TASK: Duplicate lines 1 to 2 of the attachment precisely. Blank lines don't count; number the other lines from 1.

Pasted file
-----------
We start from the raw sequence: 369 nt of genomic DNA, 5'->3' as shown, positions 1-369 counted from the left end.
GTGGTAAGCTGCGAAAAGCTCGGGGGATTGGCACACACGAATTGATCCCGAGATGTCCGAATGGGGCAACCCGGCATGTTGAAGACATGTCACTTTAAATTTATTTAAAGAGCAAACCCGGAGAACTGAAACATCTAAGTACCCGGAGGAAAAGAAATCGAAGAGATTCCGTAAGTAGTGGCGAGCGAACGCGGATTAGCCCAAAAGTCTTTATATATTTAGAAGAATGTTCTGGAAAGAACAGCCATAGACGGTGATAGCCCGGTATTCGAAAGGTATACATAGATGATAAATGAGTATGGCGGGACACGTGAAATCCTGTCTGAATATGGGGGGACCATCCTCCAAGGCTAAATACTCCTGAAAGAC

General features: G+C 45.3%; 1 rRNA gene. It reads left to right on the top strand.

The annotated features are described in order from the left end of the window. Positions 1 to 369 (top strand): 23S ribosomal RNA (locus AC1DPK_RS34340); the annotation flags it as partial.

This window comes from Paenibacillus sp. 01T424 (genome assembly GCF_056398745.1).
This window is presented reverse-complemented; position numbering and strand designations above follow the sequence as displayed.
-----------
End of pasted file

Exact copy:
We start from the raw sequence: 369 nt of genomic DNA, 5'->3' as shown, positions 1-369 counted from the left end.
GTGGTAAGCTGCGAAAAGCTCGGGGGATTGGCACACACGAATTGATCCCGAGATGTCCGAATGGGGCAACCCGGCATGTTGAAGACATGTCACTTTAAATTTATTTAAAGAGCAAACCCGGAGAACTGAAACATCTAAGTACCCGGAGGAAAAGAAATCGAAGAGATTCCGTAAGTAGTGGCGAGCGAACGCGGATTAGCCCAAAAGTCTTTATATATTTAGAAGAATGTTCTGGAAAGAACAGCCATAGACGGTGATAGCCCGGTATTCGAAAGGTATACATAGATGATAAATGAGTATGGCGGGACACGTGAAATCCTGTCTGAATATGGGGGGACCATCCTCCAAGGCTAAATACTCCTGAAAGAC